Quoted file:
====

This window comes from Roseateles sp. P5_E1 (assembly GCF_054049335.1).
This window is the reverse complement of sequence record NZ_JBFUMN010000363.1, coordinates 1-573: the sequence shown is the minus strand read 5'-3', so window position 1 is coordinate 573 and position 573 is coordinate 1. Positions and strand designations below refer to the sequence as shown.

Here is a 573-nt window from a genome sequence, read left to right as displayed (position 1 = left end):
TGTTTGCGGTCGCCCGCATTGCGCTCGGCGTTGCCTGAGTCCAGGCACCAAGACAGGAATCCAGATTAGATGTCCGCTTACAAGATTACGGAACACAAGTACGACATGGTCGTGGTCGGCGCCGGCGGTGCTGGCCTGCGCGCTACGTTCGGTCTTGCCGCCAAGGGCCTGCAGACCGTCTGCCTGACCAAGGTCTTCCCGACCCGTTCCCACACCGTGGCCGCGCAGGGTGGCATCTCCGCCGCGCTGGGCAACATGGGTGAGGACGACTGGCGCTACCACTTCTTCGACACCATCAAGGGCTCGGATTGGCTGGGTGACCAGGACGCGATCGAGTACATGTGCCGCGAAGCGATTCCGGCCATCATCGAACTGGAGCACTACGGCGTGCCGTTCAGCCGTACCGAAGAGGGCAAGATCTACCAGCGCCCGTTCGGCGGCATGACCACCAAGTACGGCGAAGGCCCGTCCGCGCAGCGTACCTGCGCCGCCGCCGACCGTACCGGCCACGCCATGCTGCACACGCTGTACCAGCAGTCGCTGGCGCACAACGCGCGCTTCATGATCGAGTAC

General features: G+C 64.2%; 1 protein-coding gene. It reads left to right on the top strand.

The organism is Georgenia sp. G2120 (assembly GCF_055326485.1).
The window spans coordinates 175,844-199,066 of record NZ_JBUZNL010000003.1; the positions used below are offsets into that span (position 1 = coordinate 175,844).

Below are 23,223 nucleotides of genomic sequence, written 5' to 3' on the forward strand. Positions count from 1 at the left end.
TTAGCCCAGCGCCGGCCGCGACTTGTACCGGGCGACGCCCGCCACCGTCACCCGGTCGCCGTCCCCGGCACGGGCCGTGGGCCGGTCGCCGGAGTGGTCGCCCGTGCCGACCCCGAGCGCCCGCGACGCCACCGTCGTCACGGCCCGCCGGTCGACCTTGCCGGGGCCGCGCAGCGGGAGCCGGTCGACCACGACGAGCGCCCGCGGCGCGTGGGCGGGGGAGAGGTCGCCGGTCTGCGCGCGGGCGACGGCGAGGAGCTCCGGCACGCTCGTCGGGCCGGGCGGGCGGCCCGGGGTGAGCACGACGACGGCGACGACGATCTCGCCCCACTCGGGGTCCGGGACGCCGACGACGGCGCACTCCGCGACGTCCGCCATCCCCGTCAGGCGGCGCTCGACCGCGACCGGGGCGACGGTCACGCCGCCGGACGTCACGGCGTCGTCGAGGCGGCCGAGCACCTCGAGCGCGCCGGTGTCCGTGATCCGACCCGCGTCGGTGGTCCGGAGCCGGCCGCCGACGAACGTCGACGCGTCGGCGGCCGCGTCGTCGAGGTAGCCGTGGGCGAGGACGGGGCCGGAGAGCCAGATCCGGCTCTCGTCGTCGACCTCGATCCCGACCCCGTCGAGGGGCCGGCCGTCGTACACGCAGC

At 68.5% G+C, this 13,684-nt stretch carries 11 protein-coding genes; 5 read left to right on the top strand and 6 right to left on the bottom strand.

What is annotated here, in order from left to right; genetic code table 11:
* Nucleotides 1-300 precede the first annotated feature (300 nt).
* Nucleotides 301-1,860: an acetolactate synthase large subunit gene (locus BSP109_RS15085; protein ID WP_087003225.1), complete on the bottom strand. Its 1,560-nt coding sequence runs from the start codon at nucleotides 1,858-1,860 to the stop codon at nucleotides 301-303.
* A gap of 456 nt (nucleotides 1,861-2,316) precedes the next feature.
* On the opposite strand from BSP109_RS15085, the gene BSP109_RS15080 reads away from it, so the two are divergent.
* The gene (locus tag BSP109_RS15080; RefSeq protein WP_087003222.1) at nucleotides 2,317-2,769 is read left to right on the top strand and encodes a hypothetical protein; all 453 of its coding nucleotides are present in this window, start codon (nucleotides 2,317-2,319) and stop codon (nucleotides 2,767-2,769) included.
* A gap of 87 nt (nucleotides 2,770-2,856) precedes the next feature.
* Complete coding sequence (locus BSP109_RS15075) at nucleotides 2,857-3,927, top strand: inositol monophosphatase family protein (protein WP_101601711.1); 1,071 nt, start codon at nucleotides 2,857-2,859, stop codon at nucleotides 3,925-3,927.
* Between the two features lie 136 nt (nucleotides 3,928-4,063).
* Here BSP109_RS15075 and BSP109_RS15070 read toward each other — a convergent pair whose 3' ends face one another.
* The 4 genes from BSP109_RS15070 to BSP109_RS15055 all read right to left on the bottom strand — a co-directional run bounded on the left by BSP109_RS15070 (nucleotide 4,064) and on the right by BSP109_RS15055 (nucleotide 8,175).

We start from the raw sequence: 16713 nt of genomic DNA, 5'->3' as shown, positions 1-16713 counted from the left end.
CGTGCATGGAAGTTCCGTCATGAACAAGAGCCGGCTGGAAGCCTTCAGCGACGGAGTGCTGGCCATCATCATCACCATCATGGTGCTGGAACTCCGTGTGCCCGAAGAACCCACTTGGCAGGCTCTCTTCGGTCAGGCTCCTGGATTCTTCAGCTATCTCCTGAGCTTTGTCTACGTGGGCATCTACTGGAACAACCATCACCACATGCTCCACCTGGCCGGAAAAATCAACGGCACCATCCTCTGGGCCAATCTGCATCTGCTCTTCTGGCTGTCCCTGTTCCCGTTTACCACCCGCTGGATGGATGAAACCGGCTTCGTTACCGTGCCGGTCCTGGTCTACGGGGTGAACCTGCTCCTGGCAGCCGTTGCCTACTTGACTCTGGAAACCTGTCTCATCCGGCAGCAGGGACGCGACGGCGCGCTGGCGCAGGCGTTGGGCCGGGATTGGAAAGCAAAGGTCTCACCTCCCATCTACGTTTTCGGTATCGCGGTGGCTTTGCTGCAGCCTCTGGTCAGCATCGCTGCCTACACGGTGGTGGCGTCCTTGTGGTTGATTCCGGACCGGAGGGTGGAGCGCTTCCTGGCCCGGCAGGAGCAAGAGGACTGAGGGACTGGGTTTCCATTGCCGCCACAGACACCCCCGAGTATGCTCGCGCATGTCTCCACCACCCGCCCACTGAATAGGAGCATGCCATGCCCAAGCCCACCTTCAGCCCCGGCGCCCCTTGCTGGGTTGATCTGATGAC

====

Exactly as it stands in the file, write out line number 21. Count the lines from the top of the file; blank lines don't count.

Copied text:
* The 4 genes from BSP109_RS15070 to BSP109_RS15055 all read right to left on the bottom strand — a co-directional run bounded on the left by BSP109_RS15070 (nucleotide 4,064) and on the right by BSP109_RS15055 (nucleotide 8,175).